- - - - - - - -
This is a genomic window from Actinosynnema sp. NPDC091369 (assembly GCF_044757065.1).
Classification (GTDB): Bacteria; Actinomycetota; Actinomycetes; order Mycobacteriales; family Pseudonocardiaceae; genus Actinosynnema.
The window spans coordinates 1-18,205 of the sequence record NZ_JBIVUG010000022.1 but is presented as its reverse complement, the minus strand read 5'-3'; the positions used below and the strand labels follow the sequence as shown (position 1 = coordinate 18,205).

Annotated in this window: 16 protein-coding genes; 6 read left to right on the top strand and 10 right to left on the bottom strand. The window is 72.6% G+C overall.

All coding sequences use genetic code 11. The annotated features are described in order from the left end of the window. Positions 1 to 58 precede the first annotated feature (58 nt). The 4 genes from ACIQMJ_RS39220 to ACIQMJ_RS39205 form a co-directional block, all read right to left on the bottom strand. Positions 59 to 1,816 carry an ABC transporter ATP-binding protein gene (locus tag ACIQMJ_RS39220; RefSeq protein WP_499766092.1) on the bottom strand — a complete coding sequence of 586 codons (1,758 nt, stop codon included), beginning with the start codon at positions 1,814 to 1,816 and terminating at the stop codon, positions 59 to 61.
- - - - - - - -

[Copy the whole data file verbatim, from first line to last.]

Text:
This is a genomic window from Actinosynnema sp. NPDC091369 (assembly GCF_044757065.1).
Classification (GTDB): Bacteria; Actinomycetota; Actinomycetes; order Mycobacteriales; family Pseudonocardiaceae; genus Actinosynnema.
The window spans coordinates 1-18,205 of the sequence record NZ_JBIVUG010000022.1 but is presented as its reverse complement, the minus strand read 5'-3'; the positions used below and the strand labels follow the sequence as shown (position 1 = coordinate 18,205).

Annotated in this window: 16 protein-coding genes; 6 read left to right on the top strand and 10 right to left on the bottom strand. The window is 72.6% G+C overall.

All coding sequences use genetic code 11. The annotated features are described in order from the left end of the window. Positions 1 to 58 precede the first annotated feature (58 nt). The 4 genes from ACIQMJ_RS39220 to ACIQMJ_RS39205 form a co-directional block, all read right to left on the bottom strand. Positions 59 to 1,816 carry an ABC transporter ATP-binding protein gene (locus tag ACIQMJ_RS39220; RefSeq protein WP_499766092.1) on the bottom strand — a complete coding sequence of 586 codons (1,758 nt, stop codon included), beginning with the start codon at positions 1,814 to 1,816 and terminating at the stop codon, positions 59 to 61.